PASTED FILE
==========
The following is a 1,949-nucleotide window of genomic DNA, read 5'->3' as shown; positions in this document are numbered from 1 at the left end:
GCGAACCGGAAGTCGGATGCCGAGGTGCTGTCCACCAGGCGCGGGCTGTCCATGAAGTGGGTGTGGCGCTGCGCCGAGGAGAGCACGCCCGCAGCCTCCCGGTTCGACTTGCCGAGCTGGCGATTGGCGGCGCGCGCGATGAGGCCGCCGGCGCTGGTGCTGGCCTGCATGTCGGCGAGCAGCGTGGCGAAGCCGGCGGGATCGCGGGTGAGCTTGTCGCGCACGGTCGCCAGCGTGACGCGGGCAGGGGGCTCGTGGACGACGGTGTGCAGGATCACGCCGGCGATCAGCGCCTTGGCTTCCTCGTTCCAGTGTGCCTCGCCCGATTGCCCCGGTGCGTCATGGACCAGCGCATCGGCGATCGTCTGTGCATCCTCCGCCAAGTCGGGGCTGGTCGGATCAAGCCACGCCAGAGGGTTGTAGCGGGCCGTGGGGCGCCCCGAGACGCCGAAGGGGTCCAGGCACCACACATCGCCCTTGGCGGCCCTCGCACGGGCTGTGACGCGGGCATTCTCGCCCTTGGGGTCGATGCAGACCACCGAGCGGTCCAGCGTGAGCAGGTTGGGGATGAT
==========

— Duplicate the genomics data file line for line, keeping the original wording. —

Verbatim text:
The following is a 1,949-nucleotide window of genomic DNA, read 5'->3' as shown; positions in this document are numbered from 1 at the left end:
GCGAACCGGAAGTCGGATGCCGAGGTGCTGTCCACCAGGCGCGGGCTGTCCATGAAGTGGGTGTGGCGCTGCGCCGAGGAGAGCACGCCCGCAGCCTCCCGGTTCGACTTGCCGAGCTGGCGATTGGCGGCGCGCGCGATGAGGCCGCCGGCGCTGGTGCTGGCCTGCATGTCGGCGAGCAGCGTGGCGAAGCCGGCGGGATCGCGGGTGAGCTTGTCGCGCACGGTCGCCAGCGTGACGCGGGCAGGGGGCTCGTGGACGACGGTGTGCAGGATCACGCCGGCGATCAGCGCCTTGGCTTCCTCGTTCCAGTGTGCCTCGCCCGATTGCCCCGGTGCGTCATGGACCAGCGCATCGGCGATCGTCTGTGCATCCTCCGCCAAGTCGGGGCTGGTCGGATCAAGCCACGCCAGAGGGTTGTAGCGGGCCGTGGGGCGCCCCGAGACGCCGAAGGGGTCCAGGCACCACACATCGCCCTTGGCGGCCCTCGCACGGGCTGTGACGCGGGCATTCTCGCCCTTGGGGTCGATGCAGACCACCGAGCGGTCCAGCGTGAGCAGGTTGGGGATGAT